Essay on Baba Amte, Early Life, Works, Personal Life, Death

In this article, you will read about Essay on Baba Amte, His Early Life, Works, Personal Life, Death.

Murlidhar Devidas Amte, commonly known as Baba Amte, was kindness, personified, and savior of the neglected lot in our society. He was a true Gandhian who always had a simple life. Although he made a difference in the lives of many people through his action or work.

He was an Indian who worked tirelessly for the reformation of society. He was an active participant in social activity, particularly for the rehabilitation and empowerment of people suffering from leprosy.

He was awarded numerous awards and prizes which include the Padma Vibhushan, the Dr. Ambedkar International Award, the Ramon Magsaysay Award, the Gandhi Peace Prize, the Jamnalal Bajaj Award and the Templeton Prize

Early Life

Murlidhar Devidas Amte was born in a wealthy Brahmin family on 26th December 1914 in the city of Hinganghat in the Wardha district of Maharashtra. His father was a British Government officer working for the district administration and revenue collection departments.

Murlidhar Amte was nicknamed “Baba” in his childhood, and his wife Sadhanatai Amte explains he came to known as Baba not because he was regarded as a saint or a holy person, but because his parents called him by that name. Baba was the eldest of the eight children.

Though he was born in a wealthy family, he was aware of the class inequality that prevailed in Indian society. In his childhood, he was very generous and always felt for the poor & helpless people.

He was always eye-catching for his attention towards the hardships, helplessness. He was also attentive towards the health problems of the poor laborers or workers.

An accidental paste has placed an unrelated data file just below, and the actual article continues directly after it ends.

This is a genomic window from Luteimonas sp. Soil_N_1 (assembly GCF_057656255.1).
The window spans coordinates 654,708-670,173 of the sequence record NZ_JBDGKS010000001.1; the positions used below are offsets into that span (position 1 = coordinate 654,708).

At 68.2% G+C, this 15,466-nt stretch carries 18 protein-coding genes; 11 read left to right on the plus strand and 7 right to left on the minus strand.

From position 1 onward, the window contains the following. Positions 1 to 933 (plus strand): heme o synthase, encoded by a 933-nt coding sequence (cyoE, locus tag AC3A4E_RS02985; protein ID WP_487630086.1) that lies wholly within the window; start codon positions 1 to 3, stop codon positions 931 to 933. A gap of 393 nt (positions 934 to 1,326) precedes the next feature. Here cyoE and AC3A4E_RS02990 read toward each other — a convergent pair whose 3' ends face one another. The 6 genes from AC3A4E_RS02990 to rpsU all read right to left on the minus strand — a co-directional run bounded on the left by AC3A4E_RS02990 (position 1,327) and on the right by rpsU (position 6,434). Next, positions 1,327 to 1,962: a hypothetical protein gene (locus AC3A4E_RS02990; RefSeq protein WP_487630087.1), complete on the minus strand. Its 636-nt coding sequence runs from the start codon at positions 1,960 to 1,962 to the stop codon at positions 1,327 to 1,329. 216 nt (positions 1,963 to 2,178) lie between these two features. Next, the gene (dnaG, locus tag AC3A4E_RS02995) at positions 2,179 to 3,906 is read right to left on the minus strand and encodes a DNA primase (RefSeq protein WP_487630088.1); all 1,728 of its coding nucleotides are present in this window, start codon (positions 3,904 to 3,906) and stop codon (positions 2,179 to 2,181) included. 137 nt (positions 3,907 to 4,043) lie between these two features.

Dedicated Works

He studied law and developed successful practice in Wardha. He was also involved in the Indian Struggle for freedom from the British Empire and soon started working as a defense lawyer for Indian leaders imprisoned by the British during the Quit India Movement.

As a young man, he was influenced by Mahatma Gandhi and took part in the freedom struggle & went twice to jail. He was a follower of Gandhism and practiced by engaging in yarn spinning using charkha and weaning khadi.

He was always against the practice of ‘untouchability’ in society. He never believed that people could be judged as small or big, according to birth. He grew up high values and ideals. He once worked as a municipality cleaner, deliberately, to understand their feelings and problems.

Once he came across a leper (one who is suffering from leprosy) who had open wounds and in pain. Baba Amte was shaken and moved by the sight of the painful disease and the social stigma it caused. This was the incident that brought a huge change in his life, and he decided to work for the leprosy patients fearlessly.

He went to Kolkata, got specially trained in the field of leprosy, and treated several leprosy patients. They, too, started coming to him for treatment. Although people were not ready to accept them even if they were cured because it was believed that leprosy could not be cured & could spread by touch.

Baba wanted to aware of the society that leprosy patients too could lead normal lives and become normal citizens. He wanted them to lead a life of dignity and become independent.

So, with his enormous effort, he acquired 250 acres of land in the Chandrapur district of Maharastra. There he started Anandvani, where thousands of people, needy and men, and women afflicted with leprosy were treated and taught them to be self-sufficient on their own by doing cultivation, animal fanning, weaving, stitching and so on.